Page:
Within this framework, the Spike ATGM deal has been one of the high profiles agreements, with the initial amount placed at $ 500 million. This deal had also led to the establishment of Kalyani Rafale Advanced Systems in Hyderabad, to provide subsystems to Spike missiles, heralding a new trend in joint venture defence companies in partnership with Israel.
For the corruption- ridden Israeli defence sector, public relations is as important as actual sales. The revolving door between Israeli armed forces and defence manufacturers is a matter of public knowledge. Corruptionrelated charges have been following a wide range of powerful figures, from the top brass of the armed forces to the bureaucracy of the Ministry of Defence. India has already had a taste of this fundamental aspect of Israeli arms industry through the Barak missile scam under the previous NDA regime.
The growing solidarity movements for Palestine in the form of Boycott, Divestment and Sanctions (BDS) against Israel have raised the demand for a military embargo because of the latter’s gross human rights violations. It has also been demonstrated that Israel uses its maiming and killing strategy against Palestinians to sell its weapons as ‘battle tested’.
Due to growing pressures of the BDS movement, which has led to cancellation of contracts and divestment from Israeli defence companies, Israel is looking towards the south for expansion opportunities and legitimacy, and in this it has found allies in authoritarian regimes from Brazil to Philippines, via India. In fact, in India, this relationship has moved on to joint training and security cooperation.
In small measure, this alliance is based on ideological affinities of Israel and the BJP government, both riding on their exclusivist ideologies. It is in this context that the Spike missile deal is being pushed forward, at the cost of indigenous arms manufacturing and, as evident now, at the cost of the quality of the missiles themselves. To quote defence experts, “even if the shortage of missiles and the emergency situation around them is understandable, this push does not make sense when the equipment is faulty and when the Indian missile is around the corner”.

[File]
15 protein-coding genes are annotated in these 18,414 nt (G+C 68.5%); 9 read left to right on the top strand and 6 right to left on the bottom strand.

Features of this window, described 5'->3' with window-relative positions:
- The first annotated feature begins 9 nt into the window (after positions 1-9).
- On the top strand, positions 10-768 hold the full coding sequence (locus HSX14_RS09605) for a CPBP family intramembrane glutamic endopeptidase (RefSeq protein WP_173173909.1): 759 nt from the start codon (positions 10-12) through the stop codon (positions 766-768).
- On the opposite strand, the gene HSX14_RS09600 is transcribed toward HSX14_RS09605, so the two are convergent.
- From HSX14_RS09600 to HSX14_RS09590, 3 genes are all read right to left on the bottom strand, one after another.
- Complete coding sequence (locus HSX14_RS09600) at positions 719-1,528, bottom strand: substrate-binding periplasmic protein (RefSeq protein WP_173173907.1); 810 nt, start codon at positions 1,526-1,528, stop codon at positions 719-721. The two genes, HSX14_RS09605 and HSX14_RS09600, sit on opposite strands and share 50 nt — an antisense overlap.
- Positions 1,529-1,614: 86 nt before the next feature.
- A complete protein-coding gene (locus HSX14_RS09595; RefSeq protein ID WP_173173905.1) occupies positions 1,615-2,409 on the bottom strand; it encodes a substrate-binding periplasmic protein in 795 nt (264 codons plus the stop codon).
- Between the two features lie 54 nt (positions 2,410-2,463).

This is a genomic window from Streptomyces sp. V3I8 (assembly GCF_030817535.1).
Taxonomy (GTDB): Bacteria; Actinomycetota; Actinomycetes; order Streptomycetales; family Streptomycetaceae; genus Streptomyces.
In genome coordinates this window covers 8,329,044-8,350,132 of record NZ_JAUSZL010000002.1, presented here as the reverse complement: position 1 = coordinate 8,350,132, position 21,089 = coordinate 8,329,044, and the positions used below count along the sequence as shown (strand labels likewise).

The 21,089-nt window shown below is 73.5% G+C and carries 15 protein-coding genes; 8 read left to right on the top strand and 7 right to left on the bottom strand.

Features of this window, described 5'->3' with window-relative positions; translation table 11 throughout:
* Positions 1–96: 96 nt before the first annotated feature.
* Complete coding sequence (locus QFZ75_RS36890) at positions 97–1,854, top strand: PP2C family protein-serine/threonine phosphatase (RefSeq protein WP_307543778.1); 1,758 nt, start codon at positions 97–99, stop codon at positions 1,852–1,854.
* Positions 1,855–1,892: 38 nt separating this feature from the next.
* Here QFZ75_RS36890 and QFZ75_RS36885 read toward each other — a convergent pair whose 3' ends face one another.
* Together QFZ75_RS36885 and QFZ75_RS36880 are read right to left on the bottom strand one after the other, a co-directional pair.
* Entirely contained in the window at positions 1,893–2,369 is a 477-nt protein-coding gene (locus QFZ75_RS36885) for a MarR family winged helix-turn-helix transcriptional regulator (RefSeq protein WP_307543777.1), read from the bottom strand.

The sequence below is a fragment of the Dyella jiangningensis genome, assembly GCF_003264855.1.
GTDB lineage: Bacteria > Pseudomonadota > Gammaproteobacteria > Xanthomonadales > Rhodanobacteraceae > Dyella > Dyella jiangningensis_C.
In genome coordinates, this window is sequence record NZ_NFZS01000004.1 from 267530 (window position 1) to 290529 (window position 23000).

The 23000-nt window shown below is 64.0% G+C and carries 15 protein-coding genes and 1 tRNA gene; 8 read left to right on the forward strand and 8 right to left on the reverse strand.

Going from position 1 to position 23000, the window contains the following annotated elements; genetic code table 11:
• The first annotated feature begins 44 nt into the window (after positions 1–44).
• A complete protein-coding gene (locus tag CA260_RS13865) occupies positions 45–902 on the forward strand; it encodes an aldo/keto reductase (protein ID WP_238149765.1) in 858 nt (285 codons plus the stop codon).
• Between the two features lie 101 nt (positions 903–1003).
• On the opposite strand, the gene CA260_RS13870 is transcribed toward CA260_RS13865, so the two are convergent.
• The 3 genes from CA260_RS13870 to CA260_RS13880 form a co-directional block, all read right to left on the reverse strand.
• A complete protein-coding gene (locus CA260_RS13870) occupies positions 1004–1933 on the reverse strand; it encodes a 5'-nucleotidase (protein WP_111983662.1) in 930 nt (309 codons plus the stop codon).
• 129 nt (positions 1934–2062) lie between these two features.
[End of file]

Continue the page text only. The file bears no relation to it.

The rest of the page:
Have we reached a point where India’s defence and security issues will be sacrificed at the altar of Israel’s PR? While large-scale corruption and crony capitalism is not new to India’s defence sector, willfully buying faulty missiles to keep an occupation and apartheid regime happy is surely a new chapter in the story. It is imperative that we question this missile deal, demanding accountability from the establishment and challenging what is clearly a bad agreement.
However, we must link this demand to the demand for a military embargo on Israel, adding our voice to the global BDS movement for solidarity with the cause of Palestine. All defence deals with Israel further exacerbate the oppression of Palestinians. Solidarity groups from the global south have been demanding a military embargo on Israel to end its egregious violence against Palestinians and to resist local militarisation due to dealings with Israel. By challenging the Spike ATGM deal at various levels, India will be strengthening this struggle against Israel.
(The writer is author of World Trade Organisation: Implications for Indian Economy (Pearson Education) and is retired senior professor of International Trade. He may be reached at [email protected])